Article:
Now, Nautical Monkey comes along and brings the P2P sharing model to boats. The company has already indicated it’s interested in expanding the model to recreational vehicles, planes, and a host of other “assets” that I’m sure many people would feel comfortable sharing. As more people do, it lowers consumption and the energy required to feed higher consumption, and it creates positive behaviour. Car-share members, for example, tend to walk more, bicycle more, and take more public transit. Let’s face it folks, there’s no reason we all have to own this “stuff.”

Where will the P2P-sharing journey take us? Kayaks, lawn mowers, camping equipment, pressure washers, etc…  the opportunities are endless, and it may pose a significant threat in the not-so-distant future to traditional physical rent-all outlets.

This fuel-cell forklift thing may be catching on after all…

Ballard Power saw a nice lift in its otherwise depressed stock price with the announcement today that it will supply at least 3,250 fuel cell stacks over the next 18 months to Plug Power, which will incorporate the stacks into its own fuel cell systems designed for the materials handling industry — i.e. forklifts. “Ballard anticipates that both the scale and cadence of associated product shipments will contribute to increased manufacturing efficiency and reduced fuel cell stack cost,” according to the company’s press release. Plug Power CEO Andy Marsh said the agreement with Ballard “is a reflection of the continuing growth of the sector, including new customers like Kroger Co. and repeat customers such as Sysco, who all feed into our manufacturing pipeline. Whole Foods, BMW, Central Grocers, Coca-Cola, FedEx Freight, Walmart Canada and Wegmans are among the companies now using Plug Power/Ballard fuel cell systems as part of their fleets of forklifts. Neither Ballard nor Plug Power are profitable yet, but they’re getting closer. That day when they get out of the red will be a long time coming and one to celebrate in the industry.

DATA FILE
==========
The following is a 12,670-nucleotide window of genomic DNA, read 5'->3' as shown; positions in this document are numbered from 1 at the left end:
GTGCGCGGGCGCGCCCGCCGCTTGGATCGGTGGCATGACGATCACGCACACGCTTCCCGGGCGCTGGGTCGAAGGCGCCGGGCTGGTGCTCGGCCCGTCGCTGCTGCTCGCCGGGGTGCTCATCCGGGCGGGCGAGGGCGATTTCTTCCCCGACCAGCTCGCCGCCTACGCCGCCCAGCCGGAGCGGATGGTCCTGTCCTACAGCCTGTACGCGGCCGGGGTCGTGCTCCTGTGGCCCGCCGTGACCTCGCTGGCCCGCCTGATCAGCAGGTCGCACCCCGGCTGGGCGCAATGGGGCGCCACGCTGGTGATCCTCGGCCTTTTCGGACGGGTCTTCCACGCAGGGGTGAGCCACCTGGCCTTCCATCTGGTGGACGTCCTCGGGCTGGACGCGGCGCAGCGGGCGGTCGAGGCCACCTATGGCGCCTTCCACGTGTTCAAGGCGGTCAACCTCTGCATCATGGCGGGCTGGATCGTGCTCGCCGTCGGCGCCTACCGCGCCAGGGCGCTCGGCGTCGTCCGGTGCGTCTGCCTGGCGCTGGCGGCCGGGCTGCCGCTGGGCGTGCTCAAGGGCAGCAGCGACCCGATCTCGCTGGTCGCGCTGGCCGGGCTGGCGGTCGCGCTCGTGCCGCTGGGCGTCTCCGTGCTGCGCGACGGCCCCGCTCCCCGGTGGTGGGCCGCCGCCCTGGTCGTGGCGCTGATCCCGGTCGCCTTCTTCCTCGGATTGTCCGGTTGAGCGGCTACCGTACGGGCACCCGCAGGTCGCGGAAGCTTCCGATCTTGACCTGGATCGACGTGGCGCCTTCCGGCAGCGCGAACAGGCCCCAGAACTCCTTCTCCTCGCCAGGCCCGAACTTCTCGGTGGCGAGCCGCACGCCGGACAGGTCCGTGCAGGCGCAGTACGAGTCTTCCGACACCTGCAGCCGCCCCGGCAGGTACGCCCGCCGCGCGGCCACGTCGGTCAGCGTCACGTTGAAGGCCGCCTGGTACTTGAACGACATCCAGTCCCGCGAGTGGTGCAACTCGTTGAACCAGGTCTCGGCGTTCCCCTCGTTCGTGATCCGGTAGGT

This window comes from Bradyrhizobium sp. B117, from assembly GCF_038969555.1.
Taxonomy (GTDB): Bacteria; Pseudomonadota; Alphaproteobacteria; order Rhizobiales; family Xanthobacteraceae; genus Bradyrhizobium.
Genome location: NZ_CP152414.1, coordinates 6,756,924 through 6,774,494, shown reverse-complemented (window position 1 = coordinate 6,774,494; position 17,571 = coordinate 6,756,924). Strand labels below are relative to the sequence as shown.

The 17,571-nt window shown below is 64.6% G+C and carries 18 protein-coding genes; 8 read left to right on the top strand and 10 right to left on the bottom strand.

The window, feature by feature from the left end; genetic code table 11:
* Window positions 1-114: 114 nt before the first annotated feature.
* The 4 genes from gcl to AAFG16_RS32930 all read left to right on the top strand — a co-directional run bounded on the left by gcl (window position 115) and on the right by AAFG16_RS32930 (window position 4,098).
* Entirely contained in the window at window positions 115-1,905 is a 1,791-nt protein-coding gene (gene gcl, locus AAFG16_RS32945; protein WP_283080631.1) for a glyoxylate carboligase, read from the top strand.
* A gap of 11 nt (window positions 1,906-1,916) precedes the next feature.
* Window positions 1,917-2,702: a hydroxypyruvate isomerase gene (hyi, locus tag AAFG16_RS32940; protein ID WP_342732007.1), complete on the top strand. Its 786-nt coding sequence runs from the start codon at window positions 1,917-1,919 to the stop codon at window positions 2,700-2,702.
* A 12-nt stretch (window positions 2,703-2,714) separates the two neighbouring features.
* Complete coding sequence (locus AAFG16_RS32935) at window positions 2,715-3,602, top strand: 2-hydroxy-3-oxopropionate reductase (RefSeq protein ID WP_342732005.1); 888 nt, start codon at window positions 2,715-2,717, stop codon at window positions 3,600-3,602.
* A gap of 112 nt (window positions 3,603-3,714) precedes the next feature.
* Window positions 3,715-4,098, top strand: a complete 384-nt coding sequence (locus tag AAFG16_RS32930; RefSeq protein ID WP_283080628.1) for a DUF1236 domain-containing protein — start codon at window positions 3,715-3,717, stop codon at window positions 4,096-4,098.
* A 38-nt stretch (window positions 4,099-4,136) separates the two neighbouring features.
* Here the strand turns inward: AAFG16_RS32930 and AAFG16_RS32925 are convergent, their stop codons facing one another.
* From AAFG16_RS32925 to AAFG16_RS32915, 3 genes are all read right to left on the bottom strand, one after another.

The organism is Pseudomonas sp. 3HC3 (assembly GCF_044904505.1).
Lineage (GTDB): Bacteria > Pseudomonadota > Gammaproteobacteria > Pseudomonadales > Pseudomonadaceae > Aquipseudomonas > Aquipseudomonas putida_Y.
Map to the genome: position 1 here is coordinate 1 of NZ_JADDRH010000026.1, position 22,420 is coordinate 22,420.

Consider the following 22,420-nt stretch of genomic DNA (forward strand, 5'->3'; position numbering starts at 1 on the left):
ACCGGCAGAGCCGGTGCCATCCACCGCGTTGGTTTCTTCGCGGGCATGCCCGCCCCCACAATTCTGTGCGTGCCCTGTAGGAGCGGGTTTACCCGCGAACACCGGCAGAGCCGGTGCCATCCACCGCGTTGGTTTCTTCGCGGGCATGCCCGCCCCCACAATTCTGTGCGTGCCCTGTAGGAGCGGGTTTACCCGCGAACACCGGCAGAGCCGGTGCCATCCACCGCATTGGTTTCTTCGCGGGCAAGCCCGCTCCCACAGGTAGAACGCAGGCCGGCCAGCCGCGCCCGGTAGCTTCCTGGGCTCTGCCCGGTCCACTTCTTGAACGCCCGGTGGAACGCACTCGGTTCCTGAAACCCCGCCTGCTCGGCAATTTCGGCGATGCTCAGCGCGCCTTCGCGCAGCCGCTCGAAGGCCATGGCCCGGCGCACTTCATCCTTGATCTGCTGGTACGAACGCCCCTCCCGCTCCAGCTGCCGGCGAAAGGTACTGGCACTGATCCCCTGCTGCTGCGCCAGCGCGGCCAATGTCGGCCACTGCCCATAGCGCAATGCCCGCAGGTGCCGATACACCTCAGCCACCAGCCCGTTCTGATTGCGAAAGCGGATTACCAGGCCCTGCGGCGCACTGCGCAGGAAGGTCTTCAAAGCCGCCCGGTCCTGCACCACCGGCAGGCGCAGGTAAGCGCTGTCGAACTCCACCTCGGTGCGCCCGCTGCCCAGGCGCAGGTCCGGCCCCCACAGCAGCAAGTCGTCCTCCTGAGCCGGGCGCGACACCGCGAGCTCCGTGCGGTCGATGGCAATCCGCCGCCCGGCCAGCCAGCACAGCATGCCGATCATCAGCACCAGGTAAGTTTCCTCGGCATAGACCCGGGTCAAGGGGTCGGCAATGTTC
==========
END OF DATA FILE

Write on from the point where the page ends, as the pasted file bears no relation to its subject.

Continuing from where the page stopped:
Library Journal review of Mad Like Tesla: “This book’s strong appeal should transcend all borders”

Hi all, I’m delighted to report that the first review of my upcoming book, Mad Like Tesla: Underdog Inventors and Their Relentless Pursuit of Clean Energy, is in and it’s, well, pretty encouraging. Here’s what Library Journal, an important industry trade magazine used as a purchasing guide by library buyer and book wholesalers, had to say:

Hamilton, energy and technology writer for the Toronto Star, examines some of the latest, most far-out green energy innovations and the people behind them. How far-out? Take, for example, a retired engineer’s idea to produce electricity via an artificial tornado, or a plan for a space-based power station that would harvest the sun’s energy, using microwaves to beam it down to earth. Other gizmos and processes seem more amenable to commercial success and social acceptance: Hamilton tells of a secretive company called EEStor that claims to have made a breakthrough in energy storage, and of a team building a low-cost nuclear fusion reactor. He strikes a fine balance between hope and hard realism when considering barriers to energy transition. As the “tornado guy” says, upon considering financial and regulatory obstacles: “Holy crap, that’s a lot to get through.” VERDICT: Mad Like Tesla is easy to get through, even for readers with only a basic knowledge of energy issues. Hamilton makes complex technologies comprehensible, and he clearly enjoys the remarkable human stories behind the science. Many of the risk takers and visionaries portrayed are Canadian (rocker Neil Young makes a cameo appearance!), but this book’s strong appeal should transcend all borders.

Can’t complain with that. The book is scheduled for public release on Sept. 1 and is already available for pre-order on a number of sites, including Amazon.com/Amazon.ca and Indigo.ca. The book won’t break the bank, either. We decided to do paperback release on first run to make the book more accessible to a larger audience. You can likely pick it up for $13 or so. I built a Web site I’m not entirely happy with, so plan to have a newly designed site finished by the end of August. Stay tuned!